In the cities, more and more people speak English, especially those in the hotel and catering trades.
Osh (Plov) is the national dish. It's made of rice, carrots, onions, and mutton, and you will eat it if you go to Uzbekistan. Each region has its own way of cooking plov, so you should taste it in different places.
Chuchvara - similar to ravioli and stuffed with mutton and onions.
Manti - lamb and onion filled dumpling-like food.
Somsas, which are pastry pockets filled with beef, mutton, pumpkin or potatoes. In spring time "green somsas" are made from so-called "yalpiz" a kind of grass which grows in the mountains and in rural parts of regions. And the amazing thing is people just pick them up for free and make tasty somsas. You can find somsas being cooked and sold on the streets.
Lagman - soup with meat, spices, vegetables and pasta. By right, it should include 50 ingredients.
Shashlik - grilled meat. Usually served only with onions.
Bread - Uzbeks eat lots of bread (in uzbek its called "non"). Round bread is called lepioshka. You can buy it anywhere, while in the bazzar it costs around 400 sum. Samarkand very famous for the bread.
There are two national drinks of Uzbekistan: tea and vodka (result of more than a century of Russian domination of the land). Tea is served virtually everywhere: home, office, cafes, etc. If tea is served in the traditional manner, the server will pour tea into a cup from the teapot and then pour the tea back into the teapot. This action is repeated three times. If you are being served tea in an Uzbek home, the host will attempt at all times to make sure your cup is never empty. If the host fails to refill your cup, it probably means that it is time for you to leave. A mind-numbing variety of brands of vodka are available almost everywhere. Although Uzbekistan is predominately Muslim, for the most part the Islam practiced there tends to be more cultural than religious. Vodka ranges from cheap to very cheap, although the quality is questionable. Russian vodka is available in a few shops.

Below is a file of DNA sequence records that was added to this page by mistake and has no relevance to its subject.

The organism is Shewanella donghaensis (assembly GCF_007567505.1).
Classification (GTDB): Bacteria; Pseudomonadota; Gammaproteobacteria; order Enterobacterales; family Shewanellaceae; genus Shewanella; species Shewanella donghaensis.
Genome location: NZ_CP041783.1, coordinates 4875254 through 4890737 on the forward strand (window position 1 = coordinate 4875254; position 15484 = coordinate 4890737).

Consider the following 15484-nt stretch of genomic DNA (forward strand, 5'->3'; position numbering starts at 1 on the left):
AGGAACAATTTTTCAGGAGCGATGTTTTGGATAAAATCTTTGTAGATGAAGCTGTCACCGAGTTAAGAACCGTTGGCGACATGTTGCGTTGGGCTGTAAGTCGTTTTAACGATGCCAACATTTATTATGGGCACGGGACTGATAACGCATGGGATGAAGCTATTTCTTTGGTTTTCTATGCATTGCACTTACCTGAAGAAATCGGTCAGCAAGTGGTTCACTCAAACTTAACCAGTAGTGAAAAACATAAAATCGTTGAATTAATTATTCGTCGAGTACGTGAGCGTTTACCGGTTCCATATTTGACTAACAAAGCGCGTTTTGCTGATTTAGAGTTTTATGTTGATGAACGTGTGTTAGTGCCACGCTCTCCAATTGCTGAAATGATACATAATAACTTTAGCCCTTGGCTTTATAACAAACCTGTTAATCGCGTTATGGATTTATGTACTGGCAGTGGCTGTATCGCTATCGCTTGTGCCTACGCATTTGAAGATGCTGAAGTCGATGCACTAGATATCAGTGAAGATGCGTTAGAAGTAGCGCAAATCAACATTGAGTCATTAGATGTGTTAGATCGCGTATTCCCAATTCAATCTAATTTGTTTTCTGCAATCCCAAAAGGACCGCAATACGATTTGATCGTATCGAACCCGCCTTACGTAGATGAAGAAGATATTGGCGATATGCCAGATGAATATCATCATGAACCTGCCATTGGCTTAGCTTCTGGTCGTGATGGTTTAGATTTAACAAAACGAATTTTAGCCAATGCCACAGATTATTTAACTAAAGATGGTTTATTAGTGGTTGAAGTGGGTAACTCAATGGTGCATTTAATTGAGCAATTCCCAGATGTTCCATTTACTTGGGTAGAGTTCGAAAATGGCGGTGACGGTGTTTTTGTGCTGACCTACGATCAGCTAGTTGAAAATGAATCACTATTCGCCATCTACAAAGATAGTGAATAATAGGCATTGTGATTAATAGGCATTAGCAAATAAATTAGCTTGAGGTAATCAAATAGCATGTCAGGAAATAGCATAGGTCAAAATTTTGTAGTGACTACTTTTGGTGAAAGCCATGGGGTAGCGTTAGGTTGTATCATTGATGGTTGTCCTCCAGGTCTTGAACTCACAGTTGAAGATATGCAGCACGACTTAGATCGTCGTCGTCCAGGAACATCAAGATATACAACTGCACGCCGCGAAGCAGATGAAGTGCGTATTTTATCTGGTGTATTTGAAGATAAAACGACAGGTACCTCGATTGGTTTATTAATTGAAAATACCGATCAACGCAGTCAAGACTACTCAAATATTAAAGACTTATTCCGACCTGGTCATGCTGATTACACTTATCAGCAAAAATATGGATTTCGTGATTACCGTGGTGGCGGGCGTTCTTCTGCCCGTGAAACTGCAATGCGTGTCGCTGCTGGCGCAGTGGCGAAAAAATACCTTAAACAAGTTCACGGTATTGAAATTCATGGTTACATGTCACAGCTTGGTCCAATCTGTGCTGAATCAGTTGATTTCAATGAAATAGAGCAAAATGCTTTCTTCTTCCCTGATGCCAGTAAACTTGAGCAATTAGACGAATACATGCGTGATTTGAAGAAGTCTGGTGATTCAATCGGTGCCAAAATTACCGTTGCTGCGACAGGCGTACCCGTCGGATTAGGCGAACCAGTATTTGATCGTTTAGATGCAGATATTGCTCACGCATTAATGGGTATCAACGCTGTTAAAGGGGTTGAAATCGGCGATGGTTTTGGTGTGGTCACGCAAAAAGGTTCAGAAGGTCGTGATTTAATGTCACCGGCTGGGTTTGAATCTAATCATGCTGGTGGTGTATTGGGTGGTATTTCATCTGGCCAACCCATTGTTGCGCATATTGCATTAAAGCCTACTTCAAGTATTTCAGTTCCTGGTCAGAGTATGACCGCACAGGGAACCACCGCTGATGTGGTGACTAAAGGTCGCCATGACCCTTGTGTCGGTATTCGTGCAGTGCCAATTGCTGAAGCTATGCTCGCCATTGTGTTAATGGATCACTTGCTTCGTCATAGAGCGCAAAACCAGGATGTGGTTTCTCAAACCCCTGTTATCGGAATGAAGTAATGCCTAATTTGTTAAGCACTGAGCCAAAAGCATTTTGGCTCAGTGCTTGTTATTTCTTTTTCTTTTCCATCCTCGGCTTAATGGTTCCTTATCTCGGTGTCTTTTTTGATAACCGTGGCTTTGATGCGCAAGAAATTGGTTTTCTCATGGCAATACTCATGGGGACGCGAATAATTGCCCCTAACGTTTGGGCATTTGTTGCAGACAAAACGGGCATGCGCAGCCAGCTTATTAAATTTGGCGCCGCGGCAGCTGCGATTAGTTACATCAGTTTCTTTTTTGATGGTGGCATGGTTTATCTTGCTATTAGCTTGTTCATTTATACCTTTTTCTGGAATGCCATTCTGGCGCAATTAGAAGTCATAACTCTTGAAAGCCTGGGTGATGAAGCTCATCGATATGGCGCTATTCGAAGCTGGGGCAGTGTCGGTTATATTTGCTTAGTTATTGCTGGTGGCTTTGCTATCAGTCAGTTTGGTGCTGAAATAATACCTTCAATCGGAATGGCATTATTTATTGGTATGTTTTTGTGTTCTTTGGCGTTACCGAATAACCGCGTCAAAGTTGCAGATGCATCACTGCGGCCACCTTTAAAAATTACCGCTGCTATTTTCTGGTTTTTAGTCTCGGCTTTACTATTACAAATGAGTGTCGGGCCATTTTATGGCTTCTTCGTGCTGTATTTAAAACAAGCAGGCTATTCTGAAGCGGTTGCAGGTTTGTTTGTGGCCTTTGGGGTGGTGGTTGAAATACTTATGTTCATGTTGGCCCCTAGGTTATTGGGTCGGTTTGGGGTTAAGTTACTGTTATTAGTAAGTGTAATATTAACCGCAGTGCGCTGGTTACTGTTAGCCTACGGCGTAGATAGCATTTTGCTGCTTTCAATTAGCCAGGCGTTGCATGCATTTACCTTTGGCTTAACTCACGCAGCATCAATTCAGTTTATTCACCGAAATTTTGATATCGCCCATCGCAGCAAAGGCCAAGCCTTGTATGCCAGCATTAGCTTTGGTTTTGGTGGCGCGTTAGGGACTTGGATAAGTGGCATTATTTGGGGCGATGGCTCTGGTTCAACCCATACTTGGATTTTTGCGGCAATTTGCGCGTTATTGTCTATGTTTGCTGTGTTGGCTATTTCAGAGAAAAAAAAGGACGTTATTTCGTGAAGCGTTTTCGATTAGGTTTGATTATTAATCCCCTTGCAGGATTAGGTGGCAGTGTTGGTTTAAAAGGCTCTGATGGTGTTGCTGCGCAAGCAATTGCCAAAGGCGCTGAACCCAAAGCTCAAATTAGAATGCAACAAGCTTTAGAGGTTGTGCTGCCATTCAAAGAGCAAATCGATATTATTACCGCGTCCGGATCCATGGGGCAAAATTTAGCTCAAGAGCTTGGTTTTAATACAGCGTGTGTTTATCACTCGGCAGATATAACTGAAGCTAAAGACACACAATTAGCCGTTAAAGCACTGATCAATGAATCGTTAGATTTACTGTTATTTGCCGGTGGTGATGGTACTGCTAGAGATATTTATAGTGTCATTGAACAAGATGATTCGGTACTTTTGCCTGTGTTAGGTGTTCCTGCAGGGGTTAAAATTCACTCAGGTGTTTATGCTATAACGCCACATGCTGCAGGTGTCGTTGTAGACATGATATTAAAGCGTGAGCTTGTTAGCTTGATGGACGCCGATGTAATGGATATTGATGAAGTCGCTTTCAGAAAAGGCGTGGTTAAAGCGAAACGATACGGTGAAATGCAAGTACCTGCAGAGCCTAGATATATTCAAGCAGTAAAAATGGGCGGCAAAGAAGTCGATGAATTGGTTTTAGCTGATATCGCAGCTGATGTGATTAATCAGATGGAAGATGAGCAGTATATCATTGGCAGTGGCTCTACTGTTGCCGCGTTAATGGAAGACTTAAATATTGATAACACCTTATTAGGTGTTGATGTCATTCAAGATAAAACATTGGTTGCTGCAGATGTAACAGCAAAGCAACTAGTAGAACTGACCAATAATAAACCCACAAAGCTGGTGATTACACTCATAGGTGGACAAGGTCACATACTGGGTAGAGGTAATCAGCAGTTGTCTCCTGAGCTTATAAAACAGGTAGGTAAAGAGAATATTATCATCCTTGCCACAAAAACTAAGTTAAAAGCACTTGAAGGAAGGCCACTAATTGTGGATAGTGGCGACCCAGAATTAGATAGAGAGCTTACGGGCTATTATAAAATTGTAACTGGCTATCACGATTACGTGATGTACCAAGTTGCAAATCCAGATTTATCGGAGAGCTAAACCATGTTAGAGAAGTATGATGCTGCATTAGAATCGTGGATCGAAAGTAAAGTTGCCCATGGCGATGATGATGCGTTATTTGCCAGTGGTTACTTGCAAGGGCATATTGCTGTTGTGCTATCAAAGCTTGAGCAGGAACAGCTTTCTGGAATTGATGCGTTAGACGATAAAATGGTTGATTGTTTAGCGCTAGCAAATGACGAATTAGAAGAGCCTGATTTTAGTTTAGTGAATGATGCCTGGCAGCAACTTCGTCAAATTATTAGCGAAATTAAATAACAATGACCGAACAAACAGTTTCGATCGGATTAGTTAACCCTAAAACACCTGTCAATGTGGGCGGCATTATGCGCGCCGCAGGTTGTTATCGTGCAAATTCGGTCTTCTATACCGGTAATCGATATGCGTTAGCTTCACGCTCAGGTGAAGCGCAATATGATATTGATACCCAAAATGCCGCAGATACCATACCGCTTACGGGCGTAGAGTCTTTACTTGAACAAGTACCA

Visitors should consider tap water to be unsafe to drink, and drinking from bottled water is advised.
In Uzbekistan, and in Central Asia in general, elderly people are greatly respected. They are known by the name aksakal, which means 'white beard'. Always treat the elderly with great respect and defer to them in all situations.
Mobile connection works in most parts of Uzbekistan and the services are cheap. There are several popular mobile service providers in Uzbekistan - Beeline, MTC, Costcom, PerfectumMobile. However, you can get a sim card only if you have an Uzbek friend who is registered in the region you are buying the card. They need to register the cards to their passports.
You can find Internet cafes in most of the cities.